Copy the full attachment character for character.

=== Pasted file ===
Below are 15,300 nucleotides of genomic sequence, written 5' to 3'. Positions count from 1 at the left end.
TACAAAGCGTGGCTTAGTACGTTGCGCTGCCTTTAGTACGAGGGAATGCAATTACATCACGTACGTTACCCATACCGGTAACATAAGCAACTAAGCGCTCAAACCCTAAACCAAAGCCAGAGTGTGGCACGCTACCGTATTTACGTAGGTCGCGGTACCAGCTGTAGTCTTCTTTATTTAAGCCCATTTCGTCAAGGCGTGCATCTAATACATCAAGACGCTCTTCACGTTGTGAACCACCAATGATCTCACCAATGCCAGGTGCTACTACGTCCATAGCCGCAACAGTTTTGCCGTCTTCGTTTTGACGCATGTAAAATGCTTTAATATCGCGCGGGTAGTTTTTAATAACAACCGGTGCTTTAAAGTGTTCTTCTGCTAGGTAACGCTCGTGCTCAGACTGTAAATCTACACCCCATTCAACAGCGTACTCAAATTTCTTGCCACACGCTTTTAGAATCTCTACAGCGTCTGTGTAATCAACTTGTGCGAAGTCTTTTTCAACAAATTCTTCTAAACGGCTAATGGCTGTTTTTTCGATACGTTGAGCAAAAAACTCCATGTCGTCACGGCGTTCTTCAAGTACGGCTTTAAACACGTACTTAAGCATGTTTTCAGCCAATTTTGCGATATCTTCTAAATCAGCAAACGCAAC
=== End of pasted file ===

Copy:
Below are 15,300 nucleotides of genomic sequence, written 5' to 3'. Positions count from 1 at the left end.
TACAAAGCGTGGCTTAGTACGTTGCGCTGCCTTTAGTACGAGGGAATGCAATTACATCACGTACGTTACCCATACCGGTAACATAAGCAACTAAGCGCTCAAACCCTAAACCAAAGCCAGAGTGTGGCACGCTACCGTATTTACGTAGGTCGCGGTACCAGCTGTAGTCTTCTTTATTTAAGCCCATTTCGTCAAGGCGTGCATCTAATACATCAAGACGCTCTTCACGTTGTGAACCACCAATGATCTCACCAATGCCAGGTGCTACTACGTCCATAGCCGCAACAGTTTTGCCGTCTTCGTTTTGACGCATGTAAAATGCTTTAATATCGCGCGGGTAGTTTTTAATAACAACCGGTGCTTTAAAGTGTTCTTCTGCTAGGTAACGCTCGTGCTCAGACTGTAAATCTACACCCCATTCAACAGCGTACTCAAATTTCTTGCCACACGCTTTTAGAATCTCTACAGCGTCTGTGTAATCAACTTGTGCGAAGTCTTTTTCAACAAATTCTTCTAAACGGCTAATGGCTGTTTTTTCGATACGTTGAGCAAAAAACTCCATGTCGTCACGGCGTTCTTCAAGTACGGCTTTAAACACGTACTTAAGCATGTTTTCAGCCAATTTTGCGATATCTTCTAAATCAGCAAACGCAAC